Perspective: Arden Bucklin-Sporer on School Gardens
By WorldLink Staff | August 15, 2012 | 1 Comment
Growing a garden takes hard work, persistence, and a willingness to learn. Arden Bucklin-Sporer discusses the educational value of school gardens.
Arden is executive director of the San Francisco Green Schoolyard Alliance, an advocacy organization for school gardens and outdoor classrooms. She is the director of educational gardens for the San Francisco Unified School District, and a founding partner of Bay Tree Design, a landscape architecture firm.
What does a successful school garden program look like?
Arden Bucklin-Sporer: A successful school garden has many pillars of support and is used frequently — day in, day out. It’s supported by the principal and used by a variety of teachers, and kids flow in and out. All this activity is managed by a garden coordinator, who acts like an air traffic controller. Parents host weekend work parties to build the more complex garden structures. End-of-the-year celebrations might take place there. All the sustainability efforts of the school, such as composting or water use, are modeled in the garden. It’s really a hub for community building.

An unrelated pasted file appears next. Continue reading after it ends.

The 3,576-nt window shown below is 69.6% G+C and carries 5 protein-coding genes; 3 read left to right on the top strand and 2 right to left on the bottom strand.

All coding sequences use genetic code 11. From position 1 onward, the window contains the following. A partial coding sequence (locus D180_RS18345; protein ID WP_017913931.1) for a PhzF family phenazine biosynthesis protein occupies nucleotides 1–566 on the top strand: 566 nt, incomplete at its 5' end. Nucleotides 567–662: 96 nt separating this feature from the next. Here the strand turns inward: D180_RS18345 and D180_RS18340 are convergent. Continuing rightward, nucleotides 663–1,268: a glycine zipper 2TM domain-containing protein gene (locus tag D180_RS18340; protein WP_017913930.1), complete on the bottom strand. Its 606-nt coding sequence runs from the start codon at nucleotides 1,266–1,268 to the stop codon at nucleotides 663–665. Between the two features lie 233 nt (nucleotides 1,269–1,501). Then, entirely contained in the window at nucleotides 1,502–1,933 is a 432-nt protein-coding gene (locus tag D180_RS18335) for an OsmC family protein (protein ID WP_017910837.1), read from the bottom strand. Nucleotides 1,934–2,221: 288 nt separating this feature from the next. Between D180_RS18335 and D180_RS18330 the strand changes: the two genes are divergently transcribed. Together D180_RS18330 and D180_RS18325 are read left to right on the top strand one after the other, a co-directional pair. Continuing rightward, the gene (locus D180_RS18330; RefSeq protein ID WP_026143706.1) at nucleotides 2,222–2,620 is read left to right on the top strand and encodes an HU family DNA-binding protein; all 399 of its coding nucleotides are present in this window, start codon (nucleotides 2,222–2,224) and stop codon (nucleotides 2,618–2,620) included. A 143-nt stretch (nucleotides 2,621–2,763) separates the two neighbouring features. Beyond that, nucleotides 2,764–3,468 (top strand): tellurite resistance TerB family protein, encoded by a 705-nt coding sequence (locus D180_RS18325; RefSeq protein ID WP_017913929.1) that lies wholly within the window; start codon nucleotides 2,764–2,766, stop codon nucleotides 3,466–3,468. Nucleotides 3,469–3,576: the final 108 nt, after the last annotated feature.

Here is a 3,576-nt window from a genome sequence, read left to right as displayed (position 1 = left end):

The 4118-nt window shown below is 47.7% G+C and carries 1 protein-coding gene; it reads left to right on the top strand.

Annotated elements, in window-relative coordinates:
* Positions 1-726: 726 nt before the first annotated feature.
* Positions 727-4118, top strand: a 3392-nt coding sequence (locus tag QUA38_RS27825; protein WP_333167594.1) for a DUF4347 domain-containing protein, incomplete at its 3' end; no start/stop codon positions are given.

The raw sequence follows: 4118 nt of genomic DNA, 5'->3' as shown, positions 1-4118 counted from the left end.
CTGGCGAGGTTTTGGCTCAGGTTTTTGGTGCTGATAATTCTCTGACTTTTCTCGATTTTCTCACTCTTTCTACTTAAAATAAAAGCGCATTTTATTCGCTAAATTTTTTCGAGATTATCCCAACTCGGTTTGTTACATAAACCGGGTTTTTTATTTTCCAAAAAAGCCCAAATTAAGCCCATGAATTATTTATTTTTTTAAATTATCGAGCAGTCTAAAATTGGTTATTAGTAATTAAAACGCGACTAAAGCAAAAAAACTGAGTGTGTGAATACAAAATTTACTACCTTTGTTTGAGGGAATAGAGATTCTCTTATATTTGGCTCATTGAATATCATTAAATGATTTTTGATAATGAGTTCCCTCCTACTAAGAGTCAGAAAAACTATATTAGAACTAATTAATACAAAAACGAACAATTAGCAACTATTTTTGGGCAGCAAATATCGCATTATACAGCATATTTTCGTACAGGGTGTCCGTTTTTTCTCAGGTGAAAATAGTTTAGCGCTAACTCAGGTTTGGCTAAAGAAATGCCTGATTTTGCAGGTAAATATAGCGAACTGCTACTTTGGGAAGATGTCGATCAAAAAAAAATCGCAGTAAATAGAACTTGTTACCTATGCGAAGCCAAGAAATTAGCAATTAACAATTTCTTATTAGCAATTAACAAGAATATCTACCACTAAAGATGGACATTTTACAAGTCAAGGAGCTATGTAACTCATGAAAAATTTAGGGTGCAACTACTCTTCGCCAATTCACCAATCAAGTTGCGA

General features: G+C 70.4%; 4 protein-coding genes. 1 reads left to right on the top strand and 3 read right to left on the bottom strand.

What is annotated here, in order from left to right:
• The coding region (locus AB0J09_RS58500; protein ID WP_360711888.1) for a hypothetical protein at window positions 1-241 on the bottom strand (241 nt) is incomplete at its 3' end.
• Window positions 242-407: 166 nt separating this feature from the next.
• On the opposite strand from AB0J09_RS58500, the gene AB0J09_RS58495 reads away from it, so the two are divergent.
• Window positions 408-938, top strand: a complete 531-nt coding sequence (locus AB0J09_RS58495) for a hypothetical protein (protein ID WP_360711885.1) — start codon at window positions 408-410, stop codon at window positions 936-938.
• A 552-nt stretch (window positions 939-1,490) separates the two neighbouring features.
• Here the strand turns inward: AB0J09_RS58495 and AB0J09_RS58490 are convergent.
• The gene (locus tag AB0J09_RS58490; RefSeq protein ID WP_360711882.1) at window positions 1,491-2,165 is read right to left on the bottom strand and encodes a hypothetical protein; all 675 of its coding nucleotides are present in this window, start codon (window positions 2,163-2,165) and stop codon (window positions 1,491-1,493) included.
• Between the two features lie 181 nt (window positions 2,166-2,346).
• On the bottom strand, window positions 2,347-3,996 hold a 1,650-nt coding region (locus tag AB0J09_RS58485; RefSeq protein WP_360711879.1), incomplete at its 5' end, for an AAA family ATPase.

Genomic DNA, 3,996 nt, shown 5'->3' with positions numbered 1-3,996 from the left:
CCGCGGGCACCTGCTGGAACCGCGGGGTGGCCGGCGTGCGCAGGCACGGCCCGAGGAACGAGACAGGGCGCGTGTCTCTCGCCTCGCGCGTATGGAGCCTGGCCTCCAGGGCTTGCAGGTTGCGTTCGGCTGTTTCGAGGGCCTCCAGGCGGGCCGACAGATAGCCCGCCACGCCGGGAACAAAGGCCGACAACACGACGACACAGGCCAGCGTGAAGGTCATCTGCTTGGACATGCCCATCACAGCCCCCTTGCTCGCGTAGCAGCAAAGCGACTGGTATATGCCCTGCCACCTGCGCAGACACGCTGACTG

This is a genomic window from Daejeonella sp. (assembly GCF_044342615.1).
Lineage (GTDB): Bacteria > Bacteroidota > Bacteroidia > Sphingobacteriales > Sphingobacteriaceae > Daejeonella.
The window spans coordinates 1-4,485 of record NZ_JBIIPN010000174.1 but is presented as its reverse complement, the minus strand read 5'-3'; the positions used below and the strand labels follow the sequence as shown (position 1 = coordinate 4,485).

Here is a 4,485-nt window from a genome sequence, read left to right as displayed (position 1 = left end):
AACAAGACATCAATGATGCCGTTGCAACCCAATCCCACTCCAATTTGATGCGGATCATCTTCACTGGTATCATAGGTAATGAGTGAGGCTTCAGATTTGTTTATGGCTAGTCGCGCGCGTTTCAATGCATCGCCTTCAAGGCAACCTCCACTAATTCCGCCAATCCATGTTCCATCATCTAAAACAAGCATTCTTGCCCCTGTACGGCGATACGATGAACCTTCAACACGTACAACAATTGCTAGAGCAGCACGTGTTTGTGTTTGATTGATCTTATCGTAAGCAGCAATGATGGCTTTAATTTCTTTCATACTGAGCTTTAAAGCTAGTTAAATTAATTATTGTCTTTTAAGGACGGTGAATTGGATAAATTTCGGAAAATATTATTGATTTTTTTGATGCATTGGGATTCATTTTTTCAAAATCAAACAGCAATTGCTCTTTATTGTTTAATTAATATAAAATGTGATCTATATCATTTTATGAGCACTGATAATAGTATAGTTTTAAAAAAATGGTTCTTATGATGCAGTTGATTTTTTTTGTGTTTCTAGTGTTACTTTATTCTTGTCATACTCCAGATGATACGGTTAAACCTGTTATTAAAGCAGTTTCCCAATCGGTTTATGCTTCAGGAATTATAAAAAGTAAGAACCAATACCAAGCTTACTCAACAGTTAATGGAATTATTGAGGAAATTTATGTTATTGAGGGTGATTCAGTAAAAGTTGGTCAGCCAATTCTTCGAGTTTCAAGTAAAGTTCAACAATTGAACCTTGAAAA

How do school gardens help expand students’ understanding of the story of their food?
Arden Bucklin-Sporer: Astonishingly, we no longer really understand where our food comes from. Most of our food is a plant’s bud, flower, or root. It’s something we’ve forgotten about for a couple of generations. Illustrating these concepts in a garden is revelatory for people. You see the “a-ha!” moments, when they really understand what part of the plant their food comes from and the purpose of that biology. A school garden serves as a living laboratory to demonstrate the principles of sustainability.